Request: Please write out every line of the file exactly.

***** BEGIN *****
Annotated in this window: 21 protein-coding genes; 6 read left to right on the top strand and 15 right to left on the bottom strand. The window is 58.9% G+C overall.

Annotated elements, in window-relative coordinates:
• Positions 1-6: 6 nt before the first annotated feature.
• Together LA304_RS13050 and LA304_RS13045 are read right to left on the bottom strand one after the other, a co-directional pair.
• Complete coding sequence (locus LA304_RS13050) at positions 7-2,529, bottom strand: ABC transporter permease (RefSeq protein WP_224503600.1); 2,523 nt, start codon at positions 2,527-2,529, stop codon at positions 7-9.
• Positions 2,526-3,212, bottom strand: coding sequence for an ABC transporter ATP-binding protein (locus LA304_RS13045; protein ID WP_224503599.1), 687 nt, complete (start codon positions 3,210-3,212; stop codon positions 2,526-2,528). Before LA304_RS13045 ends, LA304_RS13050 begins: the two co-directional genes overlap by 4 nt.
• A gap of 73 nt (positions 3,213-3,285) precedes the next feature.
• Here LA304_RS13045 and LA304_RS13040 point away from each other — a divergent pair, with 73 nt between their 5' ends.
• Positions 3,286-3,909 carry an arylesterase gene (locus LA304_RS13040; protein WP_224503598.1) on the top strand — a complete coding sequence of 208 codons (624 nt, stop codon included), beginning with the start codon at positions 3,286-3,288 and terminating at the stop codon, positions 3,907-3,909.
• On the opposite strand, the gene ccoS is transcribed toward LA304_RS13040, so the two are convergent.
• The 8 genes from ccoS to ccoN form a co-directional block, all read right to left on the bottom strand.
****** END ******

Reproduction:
Annotated in this window: 21 protein-coding genes; 6 read left to right on the top strand and 15 right to left on the bottom strand. The window is 58.9% G+C overall.

Annotated elements, in window-relative coordinates:
• Positions 1-6: 6 nt before the first annotated feature.
• Together LA304_RS13050 and LA304_RS13045 are read right to left on the bottom strand one after the other, a co-directional pair.
• Complete coding sequence (locus LA304_RS13050) at positions 7-2,529, bottom strand: ABC transporter permease (RefSeq protein WP_224503600.1); 2,523 nt, start codon at positions 2,527-2,529, stop codon at positions 7-9.
• Positions 2,526-3,212, bottom strand: coding sequence for an ABC transporter ATP-binding protein (locus LA304_RS13045; protein ID WP_224503599.1), 687 nt, complete (start codon positions 3,210-3,212; stop codon positions 2,526-2,528). Before LA304_RS13045 ends, LA304_RS13050 begins: the two co-directional genes overlap by 4 nt.
• A gap of 73 nt (positions 3,213-3,285) precedes the next feature.
• Here LA304_RS13045 and LA304_RS13040 point away from each other — a divergent pair, with 73 nt between their 5' ends.
• Positions 3,286-3,909 carry an arylesterase gene (locus LA304_RS13040; protein WP_224503598.1) on the top strand — a complete coding sequence of 208 codons (624 nt, stop codon included), beginning with the start codon at positions 3,286-3,288 and terminating at the stop codon, positions 3,907-3,909.
• On the opposite strand, the gene ccoS is transcribed toward LA304_RS13040, so the two are convergent.
• The 8 genes from ccoS to ccoN form a co-directional block, all read right to left on the bottom strand.